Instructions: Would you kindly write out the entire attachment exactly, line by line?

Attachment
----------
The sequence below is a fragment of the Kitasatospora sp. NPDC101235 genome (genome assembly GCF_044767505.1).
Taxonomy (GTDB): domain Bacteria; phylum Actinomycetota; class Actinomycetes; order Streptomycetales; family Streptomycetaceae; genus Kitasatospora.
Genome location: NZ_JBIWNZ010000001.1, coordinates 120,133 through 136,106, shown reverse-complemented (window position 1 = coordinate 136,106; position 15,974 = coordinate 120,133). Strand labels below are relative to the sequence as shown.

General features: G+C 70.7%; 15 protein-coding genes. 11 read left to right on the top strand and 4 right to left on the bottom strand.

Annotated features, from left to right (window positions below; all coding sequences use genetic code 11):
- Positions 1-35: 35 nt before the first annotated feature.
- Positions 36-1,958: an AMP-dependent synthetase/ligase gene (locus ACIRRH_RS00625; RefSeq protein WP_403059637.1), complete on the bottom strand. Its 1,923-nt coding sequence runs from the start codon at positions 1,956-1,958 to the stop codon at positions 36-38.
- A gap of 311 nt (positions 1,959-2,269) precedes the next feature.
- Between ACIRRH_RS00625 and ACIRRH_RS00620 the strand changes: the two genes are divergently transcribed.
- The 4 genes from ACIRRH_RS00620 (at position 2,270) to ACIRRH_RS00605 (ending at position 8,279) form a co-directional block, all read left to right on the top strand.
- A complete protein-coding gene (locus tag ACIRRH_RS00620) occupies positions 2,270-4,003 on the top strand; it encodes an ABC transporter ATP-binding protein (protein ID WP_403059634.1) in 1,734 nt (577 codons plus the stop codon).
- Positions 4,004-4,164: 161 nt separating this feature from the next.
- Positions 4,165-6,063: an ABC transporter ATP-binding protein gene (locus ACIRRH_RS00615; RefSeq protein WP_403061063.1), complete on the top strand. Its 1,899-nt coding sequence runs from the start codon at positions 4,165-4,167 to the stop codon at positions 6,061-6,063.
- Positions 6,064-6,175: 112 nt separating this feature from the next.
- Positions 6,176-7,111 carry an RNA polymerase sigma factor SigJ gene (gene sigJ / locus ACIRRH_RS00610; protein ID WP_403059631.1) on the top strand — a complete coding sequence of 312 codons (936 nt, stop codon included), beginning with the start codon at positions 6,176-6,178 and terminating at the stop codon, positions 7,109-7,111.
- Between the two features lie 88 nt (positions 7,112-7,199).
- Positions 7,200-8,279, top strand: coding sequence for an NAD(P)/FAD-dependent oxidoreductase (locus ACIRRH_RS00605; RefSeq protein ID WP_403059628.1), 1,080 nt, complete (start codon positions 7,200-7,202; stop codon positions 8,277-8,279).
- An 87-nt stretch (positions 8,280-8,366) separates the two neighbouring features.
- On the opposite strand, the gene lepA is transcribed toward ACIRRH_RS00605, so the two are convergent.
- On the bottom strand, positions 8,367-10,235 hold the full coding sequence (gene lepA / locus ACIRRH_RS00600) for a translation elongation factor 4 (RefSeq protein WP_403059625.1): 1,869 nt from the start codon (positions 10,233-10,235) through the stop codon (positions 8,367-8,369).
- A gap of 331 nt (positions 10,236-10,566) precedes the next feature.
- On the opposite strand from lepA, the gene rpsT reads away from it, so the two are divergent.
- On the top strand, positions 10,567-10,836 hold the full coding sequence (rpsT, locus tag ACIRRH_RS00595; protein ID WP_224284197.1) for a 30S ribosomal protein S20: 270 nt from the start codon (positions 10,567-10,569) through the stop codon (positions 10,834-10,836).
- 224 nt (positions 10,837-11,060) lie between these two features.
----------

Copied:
The sequence below is a fragment of the Kitasatospora sp. NPDC101235 genome (genome assembly GCF_044767505.1).
Taxonomy (GTDB): domain Bacteria; phylum Actinomycetota; class Actinomycetes; order Streptomycetales; family Streptomycetaceae; genus Kitasatospora.
Genome location: NZ_JBIWNZ010000001.1, coordinates 120,133 through 136,106, shown reverse-complemented (window position 1 = coordinate 136,106; position 15,974 = coordinate 120,133). Strand labels below are relative to the sequence as shown.

General features: G+C 70.7%; 15 protein-coding genes. 11 read left to right on the top strand and 4 right to left on the bottom strand.

Annotated features, from left to right (window positions below; all coding sequences use genetic code 11):
- Positions 1-35: 35 nt before the first annotated feature.
- Positions 36-1,958: an AMP-dependent synthetase/ligase gene (locus ACIRRH_RS00625; RefSeq protein WP_403059637.1), complete on the bottom strand. Its 1,923-nt coding sequence runs from the start codon at positions 1,956-1,958 to the stop codon at positions 36-38.
- A gap of 311 nt (positions 1,959-2,269) precedes the next feature.
- Between ACIRRH_RS00625 and ACIRRH_RS00620 the strand changes: the two genes are divergently transcribed.
- The 4 genes from ACIRRH_RS00620 (at position 2,270) to ACIRRH_RS00605 (ending at position 8,279) form a co-directional block, all read left to right on the top strand.
- A complete protein-coding gene (locus tag ACIRRH_RS00620) occupies positions 2,270-4,003 on the top strand; it encodes an ABC transporter ATP-binding protein (protein ID WP_403059634.1) in 1,734 nt (577 codons plus the stop codon).
- Positions 4,004-4,164: 161 nt separating this feature from the next.
- Positions 4,165-6,063: an ABC transporter ATP-binding protein gene (locus ACIRRH_RS00615; RefSeq protein WP_403061063.1), complete on the top strand. Its 1,899-nt coding sequence runs from the start codon at positions 4,165-4,167 to the stop codon at positions 6,061-6,063.
- Positions 6,064-6,175: 112 nt separating this feature from the next.
- Positions 6,176-7,111 carry an RNA polymerase sigma factor SigJ gene (gene sigJ / locus ACIRRH_RS00610; protein ID WP_403059631.1) on the top strand — a complete coding sequence of 312 codons (936 nt, stop codon included), beginning with the start codon at positions 6,176-6,178 and terminating at the stop codon, positions 7,109-7,111.
- Between the two features lie 88 nt (positions 7,112-7,199).
- Positions 7,200-8,279, top strand: coding sequence for an NAD(P)/FAD-dependent oxidoreductase (locus ACIRRH_RS00605; RefSeq protein ID WP_403059628.1), 1,080 nt, complete (start codon positions 7,200-7,202; stop codon positions 8,277-8,279).
- An 87-nt stretch (positions 8,280-8,366) separates the two neighbouring features.
- On the opposite strand, the gene lepA is transcribed toward ACIRRH_RS00605, so the two are convergent.
- On the bottom strand, positions 8,367-10,235 hold the full coding sequence (gene lepA / locus ACIRRH_RS00600) for a translation elongation factor 4 (RefSeq protein WP_403059625.1): 1,869 nt from the start codon (positions 10,233-10,235) through the stop codon (positions 8,367-8,369).
- A gap of 331 nt (positions 10,236-10,566) precedes the next feature.
- On the opposite strand from lepA, the gene rpsT reads away from it, so the two are divergent.
- On the top strand, positions 10,567-10,836 hold the full coding sequence (rpsT, locus tag ACIRRH_RS00595; protein ID WP_224284197.1) for a 30S ribosomal protein S20: 270 nt from the start codon (positions 10,567-10,569) through the stop codon (positions 10,834-10,836).
- 224 nt (positions 10,837-11,060) lie between these two features.